A Killing



This poem came out of a writing exercise where we had to describe someone brushing their teeth in such a way as to reveal character. I failed — the story crept in and overwhelmed the exercise!

On days like these everything makes him feel

Like a murderer. He is, at least,

Part of a team. It helps.

The routine of waking burns:

Dressing is too banal, so he dresses for scrutiny:

The smartest uniform, his medals.

It’s not enough.

So he scrubs, furious, but meticulously

At shoes and buckles, and teeth.


Good teeth; good diet; good dental plan.

He brushes and flosses and gnashes for the mirror.

Admires their clack and tries not to think

Of them cracking.

He catches his own eye and in a blink

Is face to blurred face with his little boy self,

Playing the baddie:

A werewolf tonguing out minty foam.

A jagged breath holds the weeping in.


No breakfast today – and in the gap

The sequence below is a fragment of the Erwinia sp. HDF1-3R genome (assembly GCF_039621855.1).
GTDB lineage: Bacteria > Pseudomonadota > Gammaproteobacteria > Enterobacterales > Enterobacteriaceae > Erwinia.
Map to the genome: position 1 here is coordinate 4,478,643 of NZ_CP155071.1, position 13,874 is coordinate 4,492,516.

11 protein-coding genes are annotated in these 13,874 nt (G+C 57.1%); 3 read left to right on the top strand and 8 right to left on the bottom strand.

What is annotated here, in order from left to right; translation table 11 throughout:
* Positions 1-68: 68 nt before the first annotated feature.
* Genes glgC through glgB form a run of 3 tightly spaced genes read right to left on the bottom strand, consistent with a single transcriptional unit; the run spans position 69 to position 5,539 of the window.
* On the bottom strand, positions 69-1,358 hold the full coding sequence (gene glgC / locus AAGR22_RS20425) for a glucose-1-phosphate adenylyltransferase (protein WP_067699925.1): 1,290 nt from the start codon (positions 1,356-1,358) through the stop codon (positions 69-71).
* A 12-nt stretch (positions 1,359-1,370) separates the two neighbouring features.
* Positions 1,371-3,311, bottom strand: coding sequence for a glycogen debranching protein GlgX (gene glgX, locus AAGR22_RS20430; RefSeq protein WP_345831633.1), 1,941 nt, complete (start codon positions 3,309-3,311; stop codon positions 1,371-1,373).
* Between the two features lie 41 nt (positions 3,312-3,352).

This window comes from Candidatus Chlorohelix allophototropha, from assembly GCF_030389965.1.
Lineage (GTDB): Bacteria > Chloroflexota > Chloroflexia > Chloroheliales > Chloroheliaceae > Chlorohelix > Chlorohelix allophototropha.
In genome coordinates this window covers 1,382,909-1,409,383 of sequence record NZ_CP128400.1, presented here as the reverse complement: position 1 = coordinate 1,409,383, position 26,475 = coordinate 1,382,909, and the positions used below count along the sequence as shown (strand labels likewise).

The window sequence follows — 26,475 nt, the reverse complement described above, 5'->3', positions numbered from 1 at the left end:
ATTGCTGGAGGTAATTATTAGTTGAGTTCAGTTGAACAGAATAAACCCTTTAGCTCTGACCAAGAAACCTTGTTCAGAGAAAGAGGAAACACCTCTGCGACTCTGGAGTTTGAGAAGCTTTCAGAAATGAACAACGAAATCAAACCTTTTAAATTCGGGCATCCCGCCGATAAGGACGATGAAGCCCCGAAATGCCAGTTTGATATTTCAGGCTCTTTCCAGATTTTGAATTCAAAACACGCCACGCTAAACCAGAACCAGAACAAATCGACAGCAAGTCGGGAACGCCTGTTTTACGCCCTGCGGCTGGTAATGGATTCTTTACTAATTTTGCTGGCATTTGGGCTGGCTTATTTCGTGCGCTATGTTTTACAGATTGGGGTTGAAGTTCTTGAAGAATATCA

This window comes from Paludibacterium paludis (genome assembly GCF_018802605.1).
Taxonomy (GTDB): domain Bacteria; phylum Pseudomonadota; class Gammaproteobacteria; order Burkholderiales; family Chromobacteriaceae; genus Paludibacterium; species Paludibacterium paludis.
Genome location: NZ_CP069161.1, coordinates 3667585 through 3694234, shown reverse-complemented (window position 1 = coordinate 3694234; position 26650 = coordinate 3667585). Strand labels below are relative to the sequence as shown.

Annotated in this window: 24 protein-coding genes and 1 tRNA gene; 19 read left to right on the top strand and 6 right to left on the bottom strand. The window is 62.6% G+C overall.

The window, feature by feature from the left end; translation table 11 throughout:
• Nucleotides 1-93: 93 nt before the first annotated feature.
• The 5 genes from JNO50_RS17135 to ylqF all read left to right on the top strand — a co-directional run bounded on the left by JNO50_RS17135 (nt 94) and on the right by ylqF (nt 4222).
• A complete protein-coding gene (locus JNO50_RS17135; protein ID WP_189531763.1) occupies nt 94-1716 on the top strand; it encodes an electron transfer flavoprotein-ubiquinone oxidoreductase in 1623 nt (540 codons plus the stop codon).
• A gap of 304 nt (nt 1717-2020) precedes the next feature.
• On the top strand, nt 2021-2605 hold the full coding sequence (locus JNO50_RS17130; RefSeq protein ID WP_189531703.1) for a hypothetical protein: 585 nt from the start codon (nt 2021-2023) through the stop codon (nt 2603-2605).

His wife condemns his tie and sooths

Non-existent dust from his shoulder,

Mentions that she loves him and that

There will be beer in the fridge

When he gets done with whisky

And comes home.

Then, in that deep, tender Mississippi drawl,

She reminds him:


“It’s an honour, John. Not for frail men with mean hearts or shaking hands.”


So he leaves – dawn still far enough away.

He plays another boy game.

The car is a train. He is the driver.

He will follow the tracks down the line to the prison.

Execution day, they call it. Justice.

But in the privacy of his own locked conscience,

It is a wet night.

A red neon sign points the way to the bar In the basement.

Swinging and crackling over the light-bloodied stairs, it says



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